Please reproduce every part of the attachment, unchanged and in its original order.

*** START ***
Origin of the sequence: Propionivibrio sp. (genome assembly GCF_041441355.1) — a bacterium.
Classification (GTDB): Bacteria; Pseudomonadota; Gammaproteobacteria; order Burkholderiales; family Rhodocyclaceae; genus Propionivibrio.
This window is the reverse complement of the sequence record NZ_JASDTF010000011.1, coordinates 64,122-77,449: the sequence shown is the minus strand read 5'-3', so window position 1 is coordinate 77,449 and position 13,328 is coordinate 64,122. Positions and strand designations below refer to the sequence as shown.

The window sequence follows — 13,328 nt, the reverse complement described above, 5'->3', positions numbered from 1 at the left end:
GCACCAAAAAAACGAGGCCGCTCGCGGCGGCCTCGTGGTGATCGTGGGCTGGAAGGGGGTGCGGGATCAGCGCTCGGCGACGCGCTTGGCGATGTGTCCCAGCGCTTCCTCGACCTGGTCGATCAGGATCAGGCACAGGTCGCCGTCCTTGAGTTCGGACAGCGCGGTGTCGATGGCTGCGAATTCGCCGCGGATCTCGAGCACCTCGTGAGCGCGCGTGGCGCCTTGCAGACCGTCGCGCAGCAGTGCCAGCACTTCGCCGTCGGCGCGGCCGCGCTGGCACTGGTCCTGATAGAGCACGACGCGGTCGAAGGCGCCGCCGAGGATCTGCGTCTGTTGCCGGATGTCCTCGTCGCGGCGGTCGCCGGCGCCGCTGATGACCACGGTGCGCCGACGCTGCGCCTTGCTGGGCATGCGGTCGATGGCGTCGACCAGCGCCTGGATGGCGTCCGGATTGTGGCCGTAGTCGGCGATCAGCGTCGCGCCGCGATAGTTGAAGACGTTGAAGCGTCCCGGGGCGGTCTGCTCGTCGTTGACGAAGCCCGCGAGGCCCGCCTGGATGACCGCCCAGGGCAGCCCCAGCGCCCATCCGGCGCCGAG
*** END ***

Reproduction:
Origin of the sequence: Propionivibrio sp. (genome assembly GCF_041441355.1) — a bacterium.
Classification (GTDB): Bacteria; Pseudomonadota; Gammaproteobacteria; order Burkholderiales; family Rhodocyclaceae; genus Propionivibrio.
This window is the reverse complement of the sequence record NZ_JASDTF010000011.1, coordinates 64,122-77,449: the sequence shown is the minus strand read 5'-3', so window position 1 is coordinate 77,449 and position 13,328 is coordinate 64,122. Positions and strand designations below refer to the sequence as shown.

The window sequence follows — 13,328 nt, the reverse complement described above, 5'->3', positions numbered from 1 at the left end:
GCACCAAAAAAACGAGGCCGCTCGCGGCGGCCTCGTGGTGATCGTGGGCTGGAAGGGGGTGCGGGATCAGCGCTCGGCGACGCGCTTGGCGATGTGTCCCAGCGCTTCCTCGACCTGGTCGATCAGGATCAGGCACAGGTCGCCGTCCTTGAGTTCGGACAGCGCGGTGTCGATGGCTGCGAATTCGCCGCGGATCTCGAGCACCTCGTGAGCGCGCGTGGCGCCTTGCAGACCGTCGCGCAGCAGTGCCAGCACTTCGCCGTCGGCGCGGCCGCGCTGGCACTGGTCCTGATAGAGCACGACGCGGTCGAAGGCGCCGCCGAGGATCTGCGTCTGTTGCCGGATGTCCTCGTCGCGGCGGTCGCCGGCGCCGCTGATGACCACGGTGCGCCGACGCTGCGCCTTGCTGGGCATGCGGTCGATGGCGTCGACCAGCGCCTGGATGGCGTCCGGATTGTGGCCGTAGTCGGCGATCAGCGTCGCGCCGCGATAGTTGAAGACGTTGAAGCGTCCCGGGGCGGTCTGCTCGTCGTTGACGAAGCCCGCGAGGCCCGCCTGGATGACCGCCCAGGGCAGCCCCAGCGCCCATCCGGCGCCGAG